Kelvin Guu, Google AI: On language models & overlooked problems

December 16, 2020

Generally Intelligent is a podcast made for deep learning researchers (you can learn more about it here).

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Our first guest is Kelvin Guu, a senior research scientist at Google AI, where he develops new methods for machine learning and language understanding. Kelvin is the co-author of REALM: Retrieval-Augmented Language Model Pretraining. The conversation is a wide-ranging tour of language models, how computers interact with world knowledge, and much more

Highlights from our conversation:

  • Why language models like GPT-3 seem to generalize so well to tasks beyond just predicting words
  • How you can store knowledge in a database, in the weights of a model, or a with mix of both approaches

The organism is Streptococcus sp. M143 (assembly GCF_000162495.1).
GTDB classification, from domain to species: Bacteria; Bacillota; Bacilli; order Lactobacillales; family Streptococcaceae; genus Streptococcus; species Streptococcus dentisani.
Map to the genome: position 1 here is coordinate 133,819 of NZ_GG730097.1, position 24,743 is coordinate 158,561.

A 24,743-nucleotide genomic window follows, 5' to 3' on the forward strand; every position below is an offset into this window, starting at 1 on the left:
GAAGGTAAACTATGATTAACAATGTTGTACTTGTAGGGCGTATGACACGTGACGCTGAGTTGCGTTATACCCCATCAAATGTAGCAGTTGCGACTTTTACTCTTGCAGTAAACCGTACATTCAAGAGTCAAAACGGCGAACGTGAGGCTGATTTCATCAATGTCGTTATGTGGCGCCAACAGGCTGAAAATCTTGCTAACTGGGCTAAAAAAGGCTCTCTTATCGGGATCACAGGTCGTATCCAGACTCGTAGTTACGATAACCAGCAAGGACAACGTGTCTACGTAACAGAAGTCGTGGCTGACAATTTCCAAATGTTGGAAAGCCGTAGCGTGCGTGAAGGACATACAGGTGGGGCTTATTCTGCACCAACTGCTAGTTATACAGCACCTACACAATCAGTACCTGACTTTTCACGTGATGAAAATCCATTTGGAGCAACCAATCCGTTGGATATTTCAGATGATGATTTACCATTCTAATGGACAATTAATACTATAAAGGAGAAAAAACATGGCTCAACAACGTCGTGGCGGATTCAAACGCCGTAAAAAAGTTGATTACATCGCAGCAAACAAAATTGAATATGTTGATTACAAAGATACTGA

• What interesting problems and data sets have been overlooked by the research community
  • Why cross-entropy might not be such a great objective function
  • Creative and impactful ways language and knowledge models might be used in the future

Below is the full transcript. We love feedback, ideas, and questions, so please feel free to reach out!


Kanjun Qiu: [00:00:00] Hey everyone. I’m Kanjun Qiu, and this is Josh Albrecht. We run Generally Intelligent, an independent research lab that’s investigating the fundamentals of learning across both humans and machines in order to create more general intelligence.

And you’re listening to Generally Intelligent, a series of conversations with deep learning researchers about the ideas, opinions, and intuitions behind their papers and talks. We hope this ultimately becomes a global colloquium where we can make guest speakers available to everyone, not just people inside their own lab.

Our guest today is Kelvin Guu. Kelvin’s at Google AI and the primary author of REALM from ICLR 2020. REALM lets language models use explicit world knowledge that’s stored in text documents instead of relying on just the model parameters to memorize everything. Why does this matter? Well, it means that you can update what your model knows as information changes in the world without having to retrain the entire model.